Afternoon Tea In Melbourne
Afternoon tea at The Hotel Windsor is a quintessential Melbourne experience, steeped in tradition. Our hotel has proudly served over two million guests since 1883.
Indulge in the best selection of finger sandwiches, savoury canapés, exquisite French pastries, and freshly baked scones, served on an elegant three-tiered stand at the hotel’s One Eleven Spring St restaurant. Complement your food with a glass of French sparkling wine served on arrival, and choose from a wide range of freshly brewed specialty teas throughout the session.
On weekends, an indulgent dessert buffet is laid out as well, including an irresistible chocolate fountain. Afternoon tea at Australia’s Hotel Windsor is a uniquely grand occasion.
Daily Session Times & Prices
Afternoon Tea is served at our signature restaurant, One Eleven Spring Street every day of the year.
Monday-Tuesday: 12 noon - 2pm
Wednesday-Friday: 12 noon - 2pm & 2:30pm - 4:30pm
Saturday-Sunday: 12 noon - 2pm & 3pm - 5pm
$69 per adult
$40 per child aged 7-12 years
$25 per child aged 3-6 years
Saturdays and Sundays:
$89 per adult
$50 per child aged 7-12 years
$30 per child aged 3-6 years
Includes an indulgent dessert buffet.
Getting Here and Parking
Please find information here.
Windsor Tea For Home
The Hotel Windsor offers and exclusive range of tea blends, perfect for a gift or to enjoy at home.
MORNING TEA BLEND:
Packed exclusively for the Hotel Windsor and regarded as the “Burgundy of Tea”, this robust and smooth bodies black tea is characterised by a pronounced rich and malty aroma and earthy sweetness. Ideally suited to mornings.
AFTERNOON TEA BLEND:
Packed exclusively for the Hotel Windsor, this full bodies black tea is characterised by a hint of floral sweetness & a smooth finish. This tea helped make the Hotel Windsor the most famous and awarded Afternoon Tea venue in Australia. Ideally suited for the afternoon.
PURE PEPPERMINT TEA:
Packed exclusively for the Hotel Windsor, this delightfully refreshing tea captures the taste and aroma of pure peppermint due to its medicinal properties. It is often used as a digestive aid and is excellent for relieving fatigue.
Please visit our online gift shop
HISTORY OF AFTERNOON TEA
The origins of Afternoon Tea, as we know it today, reveal a fascinating mixture of historical and cultural influences. The practice of having afternoon tea is now far more diverse and prevalent than in the past, when it was reserved purely for royalty and the aristocracy. Afternoon Tea is now enjoyed everyday around the world by millions, yet a setting as appropriate as Melbourne’s famous Hotel Windsor would be hard to find.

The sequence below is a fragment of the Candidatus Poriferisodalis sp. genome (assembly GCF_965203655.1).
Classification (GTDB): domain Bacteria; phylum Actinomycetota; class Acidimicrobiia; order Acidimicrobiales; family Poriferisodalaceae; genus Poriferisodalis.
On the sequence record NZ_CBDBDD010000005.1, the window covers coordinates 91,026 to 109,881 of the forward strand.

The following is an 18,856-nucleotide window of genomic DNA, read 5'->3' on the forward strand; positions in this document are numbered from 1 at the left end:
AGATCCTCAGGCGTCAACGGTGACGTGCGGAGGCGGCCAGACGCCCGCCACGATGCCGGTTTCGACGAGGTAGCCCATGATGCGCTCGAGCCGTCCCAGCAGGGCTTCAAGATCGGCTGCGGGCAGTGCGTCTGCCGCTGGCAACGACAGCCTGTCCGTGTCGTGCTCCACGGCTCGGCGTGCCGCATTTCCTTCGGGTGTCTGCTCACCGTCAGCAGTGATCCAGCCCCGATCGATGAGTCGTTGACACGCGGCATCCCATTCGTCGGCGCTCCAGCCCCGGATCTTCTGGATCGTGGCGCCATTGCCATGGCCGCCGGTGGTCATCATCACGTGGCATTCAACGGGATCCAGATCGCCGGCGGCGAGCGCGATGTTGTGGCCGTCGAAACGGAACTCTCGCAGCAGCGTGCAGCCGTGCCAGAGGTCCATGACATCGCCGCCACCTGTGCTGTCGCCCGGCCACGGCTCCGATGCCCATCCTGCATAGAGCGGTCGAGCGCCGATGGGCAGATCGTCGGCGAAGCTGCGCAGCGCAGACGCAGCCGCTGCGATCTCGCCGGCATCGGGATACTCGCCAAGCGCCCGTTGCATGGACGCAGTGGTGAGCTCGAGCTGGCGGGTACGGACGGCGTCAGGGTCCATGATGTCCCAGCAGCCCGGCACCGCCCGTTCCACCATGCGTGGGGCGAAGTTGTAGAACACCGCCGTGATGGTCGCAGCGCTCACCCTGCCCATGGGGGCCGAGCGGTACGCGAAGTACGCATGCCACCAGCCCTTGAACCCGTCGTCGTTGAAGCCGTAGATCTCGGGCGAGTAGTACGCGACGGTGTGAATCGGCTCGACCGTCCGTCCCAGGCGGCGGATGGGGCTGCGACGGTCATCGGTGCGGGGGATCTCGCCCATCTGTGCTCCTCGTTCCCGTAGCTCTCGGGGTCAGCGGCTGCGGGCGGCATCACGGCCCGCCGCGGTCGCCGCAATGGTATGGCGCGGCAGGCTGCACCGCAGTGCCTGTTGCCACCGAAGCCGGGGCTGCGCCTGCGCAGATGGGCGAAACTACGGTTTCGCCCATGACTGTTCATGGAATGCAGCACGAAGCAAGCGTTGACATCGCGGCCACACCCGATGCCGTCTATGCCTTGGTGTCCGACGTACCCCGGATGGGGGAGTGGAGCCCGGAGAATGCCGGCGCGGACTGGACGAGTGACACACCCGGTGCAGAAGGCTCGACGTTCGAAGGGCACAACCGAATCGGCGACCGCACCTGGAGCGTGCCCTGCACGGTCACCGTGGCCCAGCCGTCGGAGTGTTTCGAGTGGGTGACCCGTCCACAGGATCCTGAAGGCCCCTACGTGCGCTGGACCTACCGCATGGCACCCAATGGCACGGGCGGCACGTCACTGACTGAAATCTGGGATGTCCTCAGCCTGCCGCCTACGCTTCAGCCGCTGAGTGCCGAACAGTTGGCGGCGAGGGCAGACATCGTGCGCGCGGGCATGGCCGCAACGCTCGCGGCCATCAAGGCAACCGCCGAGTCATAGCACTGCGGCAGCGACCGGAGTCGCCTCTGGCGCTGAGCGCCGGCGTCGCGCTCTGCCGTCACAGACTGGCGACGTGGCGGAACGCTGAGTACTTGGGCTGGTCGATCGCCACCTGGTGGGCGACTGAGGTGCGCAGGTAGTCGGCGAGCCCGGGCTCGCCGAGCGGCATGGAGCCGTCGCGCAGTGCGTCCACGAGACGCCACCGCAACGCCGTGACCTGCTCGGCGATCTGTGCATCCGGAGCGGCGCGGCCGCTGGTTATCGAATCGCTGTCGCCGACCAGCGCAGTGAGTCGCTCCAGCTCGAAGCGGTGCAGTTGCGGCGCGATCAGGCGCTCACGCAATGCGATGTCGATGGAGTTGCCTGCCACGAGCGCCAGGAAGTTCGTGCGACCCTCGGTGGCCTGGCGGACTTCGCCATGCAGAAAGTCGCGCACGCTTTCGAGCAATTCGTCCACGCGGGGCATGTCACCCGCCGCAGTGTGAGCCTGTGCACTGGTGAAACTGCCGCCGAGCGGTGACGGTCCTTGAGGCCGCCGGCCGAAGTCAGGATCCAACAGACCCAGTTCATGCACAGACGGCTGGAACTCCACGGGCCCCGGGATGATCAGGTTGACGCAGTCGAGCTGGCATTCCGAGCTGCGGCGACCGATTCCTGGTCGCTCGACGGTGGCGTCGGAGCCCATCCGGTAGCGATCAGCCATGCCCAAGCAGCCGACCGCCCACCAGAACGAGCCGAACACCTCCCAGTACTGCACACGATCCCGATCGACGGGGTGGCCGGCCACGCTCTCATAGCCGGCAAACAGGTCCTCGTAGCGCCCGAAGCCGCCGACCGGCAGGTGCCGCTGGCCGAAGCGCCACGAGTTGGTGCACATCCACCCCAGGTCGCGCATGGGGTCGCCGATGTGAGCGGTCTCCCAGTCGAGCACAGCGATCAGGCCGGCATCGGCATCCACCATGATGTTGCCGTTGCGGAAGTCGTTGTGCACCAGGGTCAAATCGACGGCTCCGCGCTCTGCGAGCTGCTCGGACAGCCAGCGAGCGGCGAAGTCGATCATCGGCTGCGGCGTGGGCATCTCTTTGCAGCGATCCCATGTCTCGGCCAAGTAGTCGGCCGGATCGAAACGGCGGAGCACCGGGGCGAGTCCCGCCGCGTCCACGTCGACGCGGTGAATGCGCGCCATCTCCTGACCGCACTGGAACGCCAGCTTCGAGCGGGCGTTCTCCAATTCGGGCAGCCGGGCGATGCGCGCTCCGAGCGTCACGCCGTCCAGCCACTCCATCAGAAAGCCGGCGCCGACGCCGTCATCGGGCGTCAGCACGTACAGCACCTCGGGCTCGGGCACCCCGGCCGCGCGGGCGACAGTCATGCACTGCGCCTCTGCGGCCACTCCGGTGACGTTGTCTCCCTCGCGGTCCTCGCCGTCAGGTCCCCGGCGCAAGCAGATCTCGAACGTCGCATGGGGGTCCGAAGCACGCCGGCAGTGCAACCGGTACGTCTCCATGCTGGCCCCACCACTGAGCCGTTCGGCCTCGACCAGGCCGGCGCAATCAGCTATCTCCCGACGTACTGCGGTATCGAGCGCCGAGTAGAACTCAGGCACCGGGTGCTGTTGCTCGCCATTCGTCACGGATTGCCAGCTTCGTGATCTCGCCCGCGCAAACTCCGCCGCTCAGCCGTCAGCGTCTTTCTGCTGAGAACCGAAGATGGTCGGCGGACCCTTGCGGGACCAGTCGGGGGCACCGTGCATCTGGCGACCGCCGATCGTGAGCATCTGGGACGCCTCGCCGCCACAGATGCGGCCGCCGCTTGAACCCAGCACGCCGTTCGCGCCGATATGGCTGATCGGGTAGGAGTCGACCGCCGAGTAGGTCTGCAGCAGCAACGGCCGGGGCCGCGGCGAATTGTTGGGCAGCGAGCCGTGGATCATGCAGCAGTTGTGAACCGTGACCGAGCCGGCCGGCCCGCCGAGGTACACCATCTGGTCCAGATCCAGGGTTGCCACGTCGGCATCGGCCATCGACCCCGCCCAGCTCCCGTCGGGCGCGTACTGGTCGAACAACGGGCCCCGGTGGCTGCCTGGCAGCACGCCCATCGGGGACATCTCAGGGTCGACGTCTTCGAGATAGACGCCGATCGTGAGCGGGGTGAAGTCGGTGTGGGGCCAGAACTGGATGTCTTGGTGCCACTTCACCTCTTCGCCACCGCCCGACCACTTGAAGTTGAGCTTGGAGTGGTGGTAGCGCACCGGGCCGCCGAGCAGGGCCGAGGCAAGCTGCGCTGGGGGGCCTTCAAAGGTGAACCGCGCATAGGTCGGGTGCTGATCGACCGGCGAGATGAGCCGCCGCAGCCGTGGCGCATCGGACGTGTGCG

The simple ‘cuppa’ has a far-from-simple history. Tea gained popularity with nobility in Britain after the tea trade took off in the 1670s with the advent of the British East India Company. A century later tea arrived in Australia with the First Fleet in 1788, and having ‘Tea’ in the new colony represented a time for social interaction and friendship rather than the more class-focussed rituals of the UK.
Afternoon Tea itself came about around the time that gas lighting was introduced in the 1800s in Britain. This meant people were able to stay up later into the night, and therefore sought to eat their evening meal later too. This shift left a large, foodless gap in the day.
Legend has it that in 1840 Anna, the Seventh Duchess of Bedford (one of Queen Victoria’s ladies-in-waiting), began to request tea and a small meal of bread and butter, cakes and biscuits in the afternoon to tide her over until dinner. Her innovative (and somewhat indulgent) habit became a highly social occasion, with friends coming to share the hot beverages, delicate snacks and convivial conversation. By 1880, the trend took off and afternoon tea spread to the homes of the upper classes with teashops later springing up across the country.
The name ‘High Tea’ actually refers to a similar practice adopted by the working classes midway through the Industrial Revolution. It involved a heavier meal served with tea at 5.00 pm, upon returning home from work. As it was served at high tables it became known as “high tea”, whereas the more sophisticated afternoon tea was technically named ‘low tea’ in reference to the low drawing room tables that the upper classes would sit around to carry out the ritual.
Afternoon Tea Etiquette
Celebrating 130 Years & Beyond Of Afternoon Tea
Click here to view The Hotel Windsor's guide to etiquette and history of Afternoon Tea. Includes tips on “tier panic”, how to hold a tea cup and where to place a napkin on the table.